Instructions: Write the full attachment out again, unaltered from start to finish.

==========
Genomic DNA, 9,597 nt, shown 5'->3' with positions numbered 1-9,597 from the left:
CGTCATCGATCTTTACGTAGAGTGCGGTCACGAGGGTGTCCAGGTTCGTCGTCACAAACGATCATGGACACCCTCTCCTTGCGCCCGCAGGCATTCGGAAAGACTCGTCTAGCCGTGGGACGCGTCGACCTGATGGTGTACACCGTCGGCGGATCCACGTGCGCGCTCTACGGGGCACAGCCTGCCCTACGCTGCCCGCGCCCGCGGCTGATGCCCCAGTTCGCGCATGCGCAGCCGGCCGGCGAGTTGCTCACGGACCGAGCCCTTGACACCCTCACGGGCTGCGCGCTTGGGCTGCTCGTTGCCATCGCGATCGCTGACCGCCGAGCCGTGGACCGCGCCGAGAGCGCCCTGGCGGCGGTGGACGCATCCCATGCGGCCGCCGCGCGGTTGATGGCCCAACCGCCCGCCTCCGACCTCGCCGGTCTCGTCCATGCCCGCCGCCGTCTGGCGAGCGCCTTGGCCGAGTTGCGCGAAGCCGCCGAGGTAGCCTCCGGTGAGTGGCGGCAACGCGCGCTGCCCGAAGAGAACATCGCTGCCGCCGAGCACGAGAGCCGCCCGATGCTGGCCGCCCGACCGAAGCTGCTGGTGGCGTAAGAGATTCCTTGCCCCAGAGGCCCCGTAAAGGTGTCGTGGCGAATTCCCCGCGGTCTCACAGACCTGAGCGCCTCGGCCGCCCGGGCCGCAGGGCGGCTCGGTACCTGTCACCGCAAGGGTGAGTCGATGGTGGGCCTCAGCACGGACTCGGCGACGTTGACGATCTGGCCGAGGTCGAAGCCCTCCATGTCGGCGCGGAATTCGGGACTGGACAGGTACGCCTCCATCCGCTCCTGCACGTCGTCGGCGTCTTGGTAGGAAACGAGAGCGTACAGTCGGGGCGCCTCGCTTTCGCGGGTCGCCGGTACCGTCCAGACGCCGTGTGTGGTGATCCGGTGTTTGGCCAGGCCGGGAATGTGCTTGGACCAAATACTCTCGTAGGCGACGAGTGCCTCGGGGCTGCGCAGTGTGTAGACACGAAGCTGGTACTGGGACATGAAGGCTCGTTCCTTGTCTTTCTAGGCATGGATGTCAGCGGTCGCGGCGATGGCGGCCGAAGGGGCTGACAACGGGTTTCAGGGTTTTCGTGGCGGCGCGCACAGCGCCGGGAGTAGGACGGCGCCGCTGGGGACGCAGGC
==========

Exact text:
Genomic DNA, 9,597 nt, shown 5'->3' with positions numbered 1-9,597 from the left:
CGTCATCGATCTTTACGTAGAGTGCGGTCACGAGGGTGTCCAGGTTCGTCGTCACAAACGATCATGGACACCCTCTCCTTGCGCCCGCAGGCATTCGGAAAGACTCGTCTAGCCGTGGGACGCGTCGACCTGATGGTGTACACCGTCGGCGGATCCACGTGCGCGCTCTACGGGGCACAGCCTGCCCTACGCTGCCCGCGCCCGCGGCTGATGCCCCAGTTCGCGCATGCGCAGCCGGCCGGCGAGTTGCTCACGGACCGAGCCCTTGACACCCTCACGGGCTGCGCGCTTGGGCTGCTCGTTGCCATCGCGATCGCTGACCGCCGAGCCGTGGACCGCGCCGAGAGCGCCCTGGCGGCGGTGGACGCATCCCATGCGGCCGCCGCGCGGTTGATGGCCCAACCGCCCGCCTCCGACCTCGCCGGTCTCGTCCATGCCCGCCGCCGTCTGGCGAGCGCCTTGGCCGAGTTGCGCGAAGCCGCCGAGGTAGCCTCCGGTGAGTGGCGGCAACGCGCGCTGCCCGAAGAGAACATCGCTGCCGCCGAGCACGAGAGCCGCCCGATGCTGGCCGCCCGACCGAAGCTGCTGGTGGCGTAAGAGATTCCTTGCCCCAGAGGCCCCGTAAAGGTGTCGTGGCGAATTCCCCGCGGTCTCACAGACCTGAGCGCCTCGGCCGCCCGGGCCGCAGGGCGGCTCGGTACCTGTCACCGCAAGGGTGAGTCGATGGTGGGCCTCAGCACGGACTCGGCGACGTTGACGATCTGGCCGAGGTCGAAGCCCTCCATGTCGGCGCGGAATTCGGGACTGGACAGGTACGCCTCCATCCGCTCCTGCACGTCGTCGGCGTCTTGGTAGGAAACGAGAGCGTACAGTCGGGGCGCCTCGCTTTCGCGGGTCGCCGGTACCGTCCAGACGCCGTGTGTGGTGATCCGGTGTTTGGCCAGGCCGGGAATGTGCTTGGACCAAATACTCTCGTAGGCGACGAGTGCCTCGGGGCTGCGCAGTGTGTAGACACGAAGCTGGTACTGGGACATGAAGGCTCGTTCCTTGTCTTTCTAGGCATGGATGTCAGCGGTCGCGGCGATGGCGGCCGAAGGGGCTGACAACGGGTTTCAGGGTTTTCGTGGCGGCGCGCACAGCGCCGGGAGTAGGACGGCGCCGCTGGGGACGCAGGC